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Wednesday, 25 July, 2001, 15:37 GMT 16:37 UK
Cash boost for Bollywood
Police on guard at a Delhi cinema
Bollywood is alleged to have used Mafia money
By Sanjeev Srivastava in Bombay

Bollywood looks set to increase film production following a decision by the Reserve Bank of India to allow banks to finance movies.

The news has been welcomed by the film industry which has been hard pressed for funds.

"There are private financers also but their rate of industry is very high," said film producer Sunil Thakur.

"The bank is financing at a rate of 16% and that's a good thing.

"But they should not only finance the big producer but the general producer also."

For the last couple of years Mafia killings and gang wars have become a favourite theme with filmmakers who prefer working on subjects closer to real life.

But no Bollywood film producer has been bold enough to make a film on the underworld film industry nexus and the alleged use of Mafia money in financing movies.

Bank finance will now be available with a number of conditions.

Initially bank funds may be given only to established filmmakers with a proven track record.

The banks also want the filmmaker to come up with 25% of the project cost before releasing the first instalment of the loan.

One of India's biggest lending banks - IDBI - has already announced its decision to give loans to two film makers.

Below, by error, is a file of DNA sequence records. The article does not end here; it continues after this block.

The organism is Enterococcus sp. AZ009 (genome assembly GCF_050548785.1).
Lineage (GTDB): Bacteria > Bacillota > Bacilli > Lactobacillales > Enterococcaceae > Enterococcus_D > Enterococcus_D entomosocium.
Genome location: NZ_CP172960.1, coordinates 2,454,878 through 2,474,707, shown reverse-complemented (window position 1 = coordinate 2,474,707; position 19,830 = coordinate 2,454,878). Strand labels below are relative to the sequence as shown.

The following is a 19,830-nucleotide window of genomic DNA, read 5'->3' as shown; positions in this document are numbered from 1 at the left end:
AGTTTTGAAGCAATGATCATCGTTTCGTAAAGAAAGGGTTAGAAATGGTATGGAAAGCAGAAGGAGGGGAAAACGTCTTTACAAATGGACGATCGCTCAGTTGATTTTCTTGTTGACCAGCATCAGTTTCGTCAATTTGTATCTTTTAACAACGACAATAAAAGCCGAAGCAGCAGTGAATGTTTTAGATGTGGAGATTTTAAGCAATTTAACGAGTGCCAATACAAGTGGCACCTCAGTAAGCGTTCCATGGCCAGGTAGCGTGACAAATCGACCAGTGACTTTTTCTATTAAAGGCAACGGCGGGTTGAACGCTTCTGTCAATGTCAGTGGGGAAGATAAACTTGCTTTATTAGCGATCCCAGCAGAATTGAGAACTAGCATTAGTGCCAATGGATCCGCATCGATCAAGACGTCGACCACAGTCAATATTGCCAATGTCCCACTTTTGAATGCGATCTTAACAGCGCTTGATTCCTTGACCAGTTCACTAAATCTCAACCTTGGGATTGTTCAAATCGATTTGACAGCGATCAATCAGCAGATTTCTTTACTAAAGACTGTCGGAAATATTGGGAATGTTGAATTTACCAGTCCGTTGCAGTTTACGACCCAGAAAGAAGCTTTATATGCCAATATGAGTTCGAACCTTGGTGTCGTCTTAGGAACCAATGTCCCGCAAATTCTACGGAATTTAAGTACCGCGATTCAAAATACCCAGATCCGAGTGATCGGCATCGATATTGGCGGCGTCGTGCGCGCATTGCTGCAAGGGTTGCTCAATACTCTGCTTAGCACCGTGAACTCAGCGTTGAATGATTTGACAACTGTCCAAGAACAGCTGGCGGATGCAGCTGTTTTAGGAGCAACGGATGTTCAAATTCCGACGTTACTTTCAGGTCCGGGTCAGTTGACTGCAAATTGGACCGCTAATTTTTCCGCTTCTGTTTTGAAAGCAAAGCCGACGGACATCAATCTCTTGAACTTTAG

"We decided that in the beginning we should finance corporates which are promoted by producers who have an established track record of successful production of feature films," said senior manager Vinay Kumar.

" I believe that once the experience is good, all producers whether big or small will stand to gain."

Cautious

Banks are likely to remain cautious in advancing loans to what is seen as a high risk sector, as 80% of Indian films fail at the box office.

Every year about 700 films are made in India and the cost of an average song and dance Bollywood extravaganza with popular stars comes to about three to four million dollars.

It is a huge sum by Indian standards and in a business regarded as risky and unpredictable by conventional financial institutions, it is not easy to raise funds.

Like any other government initiative the bureaucracy involved in getting a loan from banks may put off some filmmakers.

But on the whole it is good news for an industry desperately trying to shake off allegations of having links with the Mafia and using underworld money to finance films.

See also:

28 Mar 01 | South Asia
Bollywood star in dress row
08 Jan 01 | South Asia
Top Bollywood producer arrested
15 Dec 00 | South Asia
Underworld scandal rocks Bollywood
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